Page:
How do light bulbs really work

In summary, black body radiation is emitted when an object gets hot. The radiation is determined by the temperature of the object and the amount of kinetic energy the object has.
  • #1
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I understand that the filament is heated by resistance and glows indandescently. What is the actual mechanism for the emission of light by incandescence? Are the electrons actually excited to higher energy levels or is something else going on?
 
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  • #2
Blackbody radiation. Filament gets hot. Filament cools down by releasing radiation:
http://en.wikipedia.org/wiki/Blackbody_radiation

If the electrons were excited to higher energy levels (and then de-excited to emit photons) the light would only be at discrete wavelengths (e.g. in a sodium vapour lamp or a compact fluorescent lamp), and not continuous across multiple wavelengths as it is.
 
  • #3
To add to that, you might think the filament getting to ~3-5,000K is ridiculous, but that is the case. Light bulbs are under vacuum however, that is why it doesn't blow up or anything :)
 
  • #4
Thank you for your replies. That is interesting about the vacuum thanks. What is the actual mechanism of black body emission?
 
  • #5
p.tryon said:
Thank you for your replies. That is interesting about the vacuum thanks. What is the actual mechanism of black body emission?

It's a great question and when it was first considered it kick started quantum theory. May I suggest that you start by googling the black body radiation curves.
 
  • #6
My understanding, from Einstein's theory using his A and B coefficients, is that heat in a blackbody radiator is manifested in the kinetic energy of the particles, not in excited orbitals. The temperature of a medium is related to the average kinetic energy of the medium's atoms or particles. A photon carries with it a discrete amount of energy/momentum. When a photon strikes an atom, the atom absorbs the momentum and experiences an imparted impulse which moves the atom. These imparted impulses give rise to the kinetic energies that create the heat. So if we have a mass of oscillating/moving atoms, our blackbody radiator at a given temperature T, then they will spontaneously, and under stimulation, radiate some of their kinetic energies as photons. The probabilities at which these radiations occur (both stimulated and spontaneous) give rise to the Planck distribution. When photons are radiated from an atom, then the reverse happens from absorption, the atom loses a discrete amount of energy/momentum equal to the energy of the emitted photon.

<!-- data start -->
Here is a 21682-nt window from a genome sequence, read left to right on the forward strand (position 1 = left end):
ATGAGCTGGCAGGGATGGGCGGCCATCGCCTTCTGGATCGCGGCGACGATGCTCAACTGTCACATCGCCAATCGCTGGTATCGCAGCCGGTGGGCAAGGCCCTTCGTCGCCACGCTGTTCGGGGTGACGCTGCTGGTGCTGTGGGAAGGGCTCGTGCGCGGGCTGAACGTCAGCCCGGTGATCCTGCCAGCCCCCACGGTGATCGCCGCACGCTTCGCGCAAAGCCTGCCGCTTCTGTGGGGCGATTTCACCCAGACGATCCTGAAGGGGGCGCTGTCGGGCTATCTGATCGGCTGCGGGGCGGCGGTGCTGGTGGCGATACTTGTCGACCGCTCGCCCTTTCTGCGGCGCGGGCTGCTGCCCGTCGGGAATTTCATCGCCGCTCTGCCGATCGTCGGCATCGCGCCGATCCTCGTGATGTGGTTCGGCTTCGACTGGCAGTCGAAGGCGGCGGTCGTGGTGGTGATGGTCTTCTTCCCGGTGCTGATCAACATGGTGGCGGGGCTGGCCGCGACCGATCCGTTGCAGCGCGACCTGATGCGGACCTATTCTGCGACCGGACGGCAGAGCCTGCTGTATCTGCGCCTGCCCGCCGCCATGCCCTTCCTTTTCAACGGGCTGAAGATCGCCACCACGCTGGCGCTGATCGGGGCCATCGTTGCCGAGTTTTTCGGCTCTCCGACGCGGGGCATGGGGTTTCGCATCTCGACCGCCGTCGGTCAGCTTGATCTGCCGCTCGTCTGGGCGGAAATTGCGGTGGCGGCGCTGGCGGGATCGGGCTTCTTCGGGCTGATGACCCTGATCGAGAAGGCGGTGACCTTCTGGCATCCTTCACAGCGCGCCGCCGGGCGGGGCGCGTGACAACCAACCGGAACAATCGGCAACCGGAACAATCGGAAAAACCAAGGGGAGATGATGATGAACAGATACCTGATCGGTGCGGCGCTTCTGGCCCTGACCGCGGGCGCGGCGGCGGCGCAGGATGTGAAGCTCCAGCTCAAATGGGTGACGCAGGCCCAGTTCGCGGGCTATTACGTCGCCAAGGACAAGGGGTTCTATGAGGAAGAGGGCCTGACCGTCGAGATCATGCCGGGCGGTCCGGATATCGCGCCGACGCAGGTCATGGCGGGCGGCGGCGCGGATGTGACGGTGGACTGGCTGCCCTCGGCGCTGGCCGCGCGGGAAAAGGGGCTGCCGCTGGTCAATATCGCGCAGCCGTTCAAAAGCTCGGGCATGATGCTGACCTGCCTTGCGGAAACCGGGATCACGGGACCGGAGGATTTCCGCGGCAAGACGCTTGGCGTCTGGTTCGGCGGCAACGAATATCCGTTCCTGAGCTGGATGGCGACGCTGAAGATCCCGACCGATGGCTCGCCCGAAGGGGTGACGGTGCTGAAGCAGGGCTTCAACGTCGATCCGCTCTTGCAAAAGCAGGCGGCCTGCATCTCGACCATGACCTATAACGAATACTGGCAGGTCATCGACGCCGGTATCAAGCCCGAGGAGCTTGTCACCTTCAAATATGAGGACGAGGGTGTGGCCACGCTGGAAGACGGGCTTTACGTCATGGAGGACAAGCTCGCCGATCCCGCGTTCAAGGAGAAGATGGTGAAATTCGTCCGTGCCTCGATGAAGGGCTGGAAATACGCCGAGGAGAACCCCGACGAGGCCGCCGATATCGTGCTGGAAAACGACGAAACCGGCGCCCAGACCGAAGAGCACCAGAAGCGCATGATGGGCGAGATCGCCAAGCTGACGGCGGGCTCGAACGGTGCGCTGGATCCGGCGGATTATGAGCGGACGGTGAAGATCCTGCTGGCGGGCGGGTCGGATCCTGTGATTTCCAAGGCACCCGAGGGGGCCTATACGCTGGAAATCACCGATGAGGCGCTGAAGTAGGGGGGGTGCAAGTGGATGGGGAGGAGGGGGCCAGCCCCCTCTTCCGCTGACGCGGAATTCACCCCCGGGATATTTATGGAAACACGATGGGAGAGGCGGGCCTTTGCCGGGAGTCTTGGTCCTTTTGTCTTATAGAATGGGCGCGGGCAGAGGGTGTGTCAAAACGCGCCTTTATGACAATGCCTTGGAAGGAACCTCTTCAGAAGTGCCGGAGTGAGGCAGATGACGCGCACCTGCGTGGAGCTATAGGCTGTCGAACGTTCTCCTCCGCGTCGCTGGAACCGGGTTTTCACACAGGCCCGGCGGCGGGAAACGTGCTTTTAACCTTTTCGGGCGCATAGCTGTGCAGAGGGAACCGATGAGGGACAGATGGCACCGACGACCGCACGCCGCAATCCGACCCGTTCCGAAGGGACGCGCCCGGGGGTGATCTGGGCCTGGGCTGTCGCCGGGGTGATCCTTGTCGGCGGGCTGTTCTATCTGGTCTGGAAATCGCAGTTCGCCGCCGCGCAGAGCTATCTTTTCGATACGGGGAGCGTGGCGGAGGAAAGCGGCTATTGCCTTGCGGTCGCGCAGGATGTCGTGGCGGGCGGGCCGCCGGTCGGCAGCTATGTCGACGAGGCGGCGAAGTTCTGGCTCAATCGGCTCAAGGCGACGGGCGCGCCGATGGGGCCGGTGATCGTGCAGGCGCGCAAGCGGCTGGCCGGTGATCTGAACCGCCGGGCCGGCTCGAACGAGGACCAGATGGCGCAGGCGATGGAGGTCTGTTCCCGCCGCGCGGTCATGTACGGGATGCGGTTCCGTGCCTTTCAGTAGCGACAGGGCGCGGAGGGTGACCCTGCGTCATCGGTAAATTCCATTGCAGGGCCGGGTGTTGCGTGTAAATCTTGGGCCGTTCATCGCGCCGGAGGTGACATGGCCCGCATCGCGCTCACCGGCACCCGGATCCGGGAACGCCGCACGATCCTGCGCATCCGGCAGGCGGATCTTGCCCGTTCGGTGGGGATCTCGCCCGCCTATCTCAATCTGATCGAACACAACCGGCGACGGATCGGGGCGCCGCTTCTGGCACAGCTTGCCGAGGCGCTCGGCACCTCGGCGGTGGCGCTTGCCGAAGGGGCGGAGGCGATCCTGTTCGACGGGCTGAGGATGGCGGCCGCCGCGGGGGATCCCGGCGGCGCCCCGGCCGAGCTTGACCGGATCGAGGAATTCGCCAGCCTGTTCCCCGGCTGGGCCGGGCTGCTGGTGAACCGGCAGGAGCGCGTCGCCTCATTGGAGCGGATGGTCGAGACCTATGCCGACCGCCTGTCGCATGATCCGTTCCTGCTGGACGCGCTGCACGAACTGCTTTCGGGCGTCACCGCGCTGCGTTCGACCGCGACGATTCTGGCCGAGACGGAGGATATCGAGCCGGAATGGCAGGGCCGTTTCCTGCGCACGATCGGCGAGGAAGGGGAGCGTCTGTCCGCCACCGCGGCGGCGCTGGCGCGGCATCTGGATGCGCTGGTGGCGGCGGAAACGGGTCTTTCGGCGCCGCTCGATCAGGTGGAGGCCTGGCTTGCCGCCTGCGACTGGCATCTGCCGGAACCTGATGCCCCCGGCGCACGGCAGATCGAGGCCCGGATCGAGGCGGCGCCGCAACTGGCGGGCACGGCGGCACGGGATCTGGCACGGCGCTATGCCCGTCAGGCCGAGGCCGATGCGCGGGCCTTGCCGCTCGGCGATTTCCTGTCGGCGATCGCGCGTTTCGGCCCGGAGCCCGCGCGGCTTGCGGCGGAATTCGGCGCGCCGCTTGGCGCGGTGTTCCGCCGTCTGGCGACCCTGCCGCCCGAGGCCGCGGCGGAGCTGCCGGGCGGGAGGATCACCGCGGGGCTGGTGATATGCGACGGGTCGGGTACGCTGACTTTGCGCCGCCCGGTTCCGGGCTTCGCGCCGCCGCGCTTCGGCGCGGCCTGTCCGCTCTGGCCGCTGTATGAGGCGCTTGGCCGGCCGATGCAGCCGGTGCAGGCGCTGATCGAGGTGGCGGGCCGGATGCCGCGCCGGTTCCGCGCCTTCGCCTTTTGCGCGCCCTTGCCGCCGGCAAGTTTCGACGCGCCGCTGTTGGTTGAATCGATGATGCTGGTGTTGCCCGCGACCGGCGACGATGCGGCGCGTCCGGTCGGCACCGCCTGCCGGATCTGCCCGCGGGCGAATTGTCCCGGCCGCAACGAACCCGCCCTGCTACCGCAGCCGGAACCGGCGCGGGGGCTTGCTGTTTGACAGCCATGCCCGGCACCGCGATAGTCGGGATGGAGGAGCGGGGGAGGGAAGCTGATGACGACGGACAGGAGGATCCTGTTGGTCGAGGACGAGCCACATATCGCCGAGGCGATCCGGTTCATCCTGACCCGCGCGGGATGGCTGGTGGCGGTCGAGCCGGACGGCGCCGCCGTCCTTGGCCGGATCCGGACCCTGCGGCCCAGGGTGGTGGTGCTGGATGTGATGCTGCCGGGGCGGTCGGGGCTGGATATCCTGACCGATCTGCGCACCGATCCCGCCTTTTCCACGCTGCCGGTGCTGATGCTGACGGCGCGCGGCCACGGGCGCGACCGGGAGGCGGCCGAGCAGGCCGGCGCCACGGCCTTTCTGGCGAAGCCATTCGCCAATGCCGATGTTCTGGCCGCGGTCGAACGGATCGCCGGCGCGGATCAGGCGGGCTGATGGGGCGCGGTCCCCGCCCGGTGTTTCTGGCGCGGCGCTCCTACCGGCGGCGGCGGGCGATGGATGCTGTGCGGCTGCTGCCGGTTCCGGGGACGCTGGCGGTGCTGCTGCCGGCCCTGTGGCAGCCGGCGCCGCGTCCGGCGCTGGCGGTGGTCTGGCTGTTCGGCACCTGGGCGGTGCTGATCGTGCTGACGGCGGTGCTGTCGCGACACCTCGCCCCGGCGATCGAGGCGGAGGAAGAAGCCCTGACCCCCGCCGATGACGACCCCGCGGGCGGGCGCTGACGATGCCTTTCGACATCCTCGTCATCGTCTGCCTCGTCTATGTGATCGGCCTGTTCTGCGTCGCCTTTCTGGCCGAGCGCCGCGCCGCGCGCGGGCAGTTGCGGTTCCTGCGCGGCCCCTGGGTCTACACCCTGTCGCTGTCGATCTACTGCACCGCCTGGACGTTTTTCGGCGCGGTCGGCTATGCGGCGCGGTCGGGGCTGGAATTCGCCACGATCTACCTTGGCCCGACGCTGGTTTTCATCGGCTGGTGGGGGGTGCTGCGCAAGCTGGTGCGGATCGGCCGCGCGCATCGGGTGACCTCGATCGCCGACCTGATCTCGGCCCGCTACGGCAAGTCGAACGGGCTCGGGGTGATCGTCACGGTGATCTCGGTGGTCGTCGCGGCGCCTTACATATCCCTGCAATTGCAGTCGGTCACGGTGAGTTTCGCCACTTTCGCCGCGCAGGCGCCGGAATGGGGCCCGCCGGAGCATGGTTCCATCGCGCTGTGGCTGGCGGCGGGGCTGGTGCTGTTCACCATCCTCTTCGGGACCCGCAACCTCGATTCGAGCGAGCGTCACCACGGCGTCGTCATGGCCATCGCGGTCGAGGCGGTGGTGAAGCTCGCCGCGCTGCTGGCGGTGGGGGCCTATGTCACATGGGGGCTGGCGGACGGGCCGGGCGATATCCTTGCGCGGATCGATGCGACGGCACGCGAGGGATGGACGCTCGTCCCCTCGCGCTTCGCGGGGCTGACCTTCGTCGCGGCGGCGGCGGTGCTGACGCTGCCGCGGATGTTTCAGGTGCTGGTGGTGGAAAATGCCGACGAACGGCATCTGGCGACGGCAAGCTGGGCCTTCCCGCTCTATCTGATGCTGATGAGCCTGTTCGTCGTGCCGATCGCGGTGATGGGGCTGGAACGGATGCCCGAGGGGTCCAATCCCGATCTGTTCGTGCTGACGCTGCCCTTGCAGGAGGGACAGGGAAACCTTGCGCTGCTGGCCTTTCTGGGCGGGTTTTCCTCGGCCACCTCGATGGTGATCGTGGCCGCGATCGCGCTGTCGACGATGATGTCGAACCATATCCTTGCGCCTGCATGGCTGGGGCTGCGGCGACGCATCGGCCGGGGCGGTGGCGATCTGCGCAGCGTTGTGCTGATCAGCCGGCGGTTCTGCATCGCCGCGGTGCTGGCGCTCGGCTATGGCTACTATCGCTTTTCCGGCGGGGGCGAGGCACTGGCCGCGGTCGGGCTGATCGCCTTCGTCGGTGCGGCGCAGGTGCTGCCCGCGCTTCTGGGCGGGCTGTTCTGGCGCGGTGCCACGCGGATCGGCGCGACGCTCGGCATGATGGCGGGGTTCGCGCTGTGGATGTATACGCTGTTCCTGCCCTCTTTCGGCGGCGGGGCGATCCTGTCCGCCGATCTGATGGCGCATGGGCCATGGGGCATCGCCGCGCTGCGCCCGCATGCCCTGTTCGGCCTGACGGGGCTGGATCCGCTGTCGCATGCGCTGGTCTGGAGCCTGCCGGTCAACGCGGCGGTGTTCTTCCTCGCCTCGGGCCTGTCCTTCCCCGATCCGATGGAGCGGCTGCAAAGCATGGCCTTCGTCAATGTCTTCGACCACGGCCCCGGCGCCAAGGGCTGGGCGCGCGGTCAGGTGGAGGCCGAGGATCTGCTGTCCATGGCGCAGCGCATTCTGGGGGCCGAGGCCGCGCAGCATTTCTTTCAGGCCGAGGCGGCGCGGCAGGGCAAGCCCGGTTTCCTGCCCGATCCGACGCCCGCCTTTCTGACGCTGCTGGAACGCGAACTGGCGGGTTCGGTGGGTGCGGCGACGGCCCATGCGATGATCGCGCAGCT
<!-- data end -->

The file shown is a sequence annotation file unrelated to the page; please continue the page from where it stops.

EDIT: Should make it clear in light of Division's post that Einstein's derivation was done before Quantum Mechanics described the atomic orbitals. Einstein related the kinetic energy gain from absorption to being countered by a retarding force. This last part here is not necessary to derive the Planck spectrum. So whether the energy that is being emitted is stored in excited orbitals or a kinetic energy of the atom is immaterial, the main assumption was that the energy emitted had to be done in discrete energy levels and the emissions could occur spontaneously or via stimulation.

EDIT EDIT: Wait.. where did Division's post go... :eek: Ninjas! \shiftyeyes
 
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1. How does a light bulb produce light?

Inside a light bulb, there is a filament made of tungsten that is heated up by an electric current. This causes the filament to emit light, known as incandescence. The light produced is a result of the filament's high temperature.

2. Why do some light bulbs give off different colors of light?

The color of light produced by a light bulb depends on the material used for the filament and the temperature at which it is heated. Tungsten filaments emit a yellowish light, while other materials such as mercury or halogen can produce different colors when heated.

3. How does a light bulb convert electricity into light?

A light bulb has a thin wire inside called a filament, which is made of a material with a high melting point, such as tungsten. When electricity is applied, the filament heats up and emits light. This process is known as incandescence and is the main way that light bulbs convert electricity into light.

4. Why do some light bulbs last longer than others?

The lifespan of a light bulb depends on the type of bulb and the material used for the filament. Incandescent bulbs have a shorter lifespan because the filament gradually burns out over time. LED bulbs, on the other hand, use much less energy and have a longer lifespan because they do not use a heated filament to produce light.

5. How does a light bulb turn on and off?

A light bulb turns on when an electric current is passed through the filament, causing it to heat up and produce light. It turns off when the current is cut off or interrupted, causing the filament to cool down and stop emitting light. This can be controlled through a switch or a circuit in the lighting system.

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